It has been 38 years since a total solar eclipse has darkened the continental United States, so it wasn’t surprising that so many people gathered in various parts of the 14 states that were able to experience totality. In fact, this was the first continent-wide eclipse that was exclusively visible from the United States since 1776. Cities that were located in the path of totality quickly scrambled to acquire enough resources in preparation of Monday’s eclipse, but some small towns were still in over their heads. For example, a mountain town in northeastern Georgia called Blairsville was expected to host more than 200 percent more visitors than the number of residents that live there. Nevertheless, there have been no major crimes or injuries reported that were directly related to the natural occurrence.
The Path Of Totality
Everyone in North America was able to see at least part of the eclipse, but there was a direct path from Oregon to South Carolina, about 70 miles wide, that allowed people to see the total solar eclipse. The stretch of cities and towns that were fully exposed has been referred to as the path of totality. The initial point of contact occurred at about 6:05 EST in Lincoln Beach, Oregon. Other towns that were able to experience totality included Casper (WY), Lincoln (NE), Jefferson City (MO), and Clayton (GA). There were three notable cities along the illustrious path. The first was Carbondale, Illinois, which is known as the “eclipse capital of the United States.” The other two, Nashville and Columbia, are major metropolitan cities that received their fair share of visitors on Monday.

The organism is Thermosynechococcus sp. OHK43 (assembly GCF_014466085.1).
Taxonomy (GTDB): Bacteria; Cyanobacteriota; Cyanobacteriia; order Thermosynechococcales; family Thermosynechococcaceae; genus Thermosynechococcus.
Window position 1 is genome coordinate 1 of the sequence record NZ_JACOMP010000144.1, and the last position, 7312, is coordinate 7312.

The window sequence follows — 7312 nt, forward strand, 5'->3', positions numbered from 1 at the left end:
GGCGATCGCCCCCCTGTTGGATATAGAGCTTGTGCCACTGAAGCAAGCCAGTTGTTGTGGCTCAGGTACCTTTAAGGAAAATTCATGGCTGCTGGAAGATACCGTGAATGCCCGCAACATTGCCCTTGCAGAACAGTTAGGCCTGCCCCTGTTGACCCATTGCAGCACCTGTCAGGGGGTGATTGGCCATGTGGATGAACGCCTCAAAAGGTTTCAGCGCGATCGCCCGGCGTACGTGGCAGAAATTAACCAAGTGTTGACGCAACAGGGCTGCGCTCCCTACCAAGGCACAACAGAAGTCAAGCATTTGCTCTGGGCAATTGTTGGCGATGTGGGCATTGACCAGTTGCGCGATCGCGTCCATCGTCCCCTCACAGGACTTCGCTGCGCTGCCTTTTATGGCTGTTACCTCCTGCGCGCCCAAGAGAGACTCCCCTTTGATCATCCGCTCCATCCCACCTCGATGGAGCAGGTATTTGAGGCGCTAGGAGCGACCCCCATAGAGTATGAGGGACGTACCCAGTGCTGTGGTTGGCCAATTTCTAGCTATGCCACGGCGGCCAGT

The Next Solar Eclipse
After such a momentous occasion, it’s hard to believe that people are already talking about the next solar eclipse. According to experts, the next solar eclipse to be visible from the United States will occur on April 8, 2024. The exciting part is that an entirely new group of citizens will be able to witness totality in 2014. The path is expected to cross major cities like San Antonio, Austin, Dallas, Little Rock, Indianapolis, Cleveland, and Buffalo. Interestingly enough, Carbondale will be located smack dab in the middle of the next path of totality. I guess that’s why it received its nickname.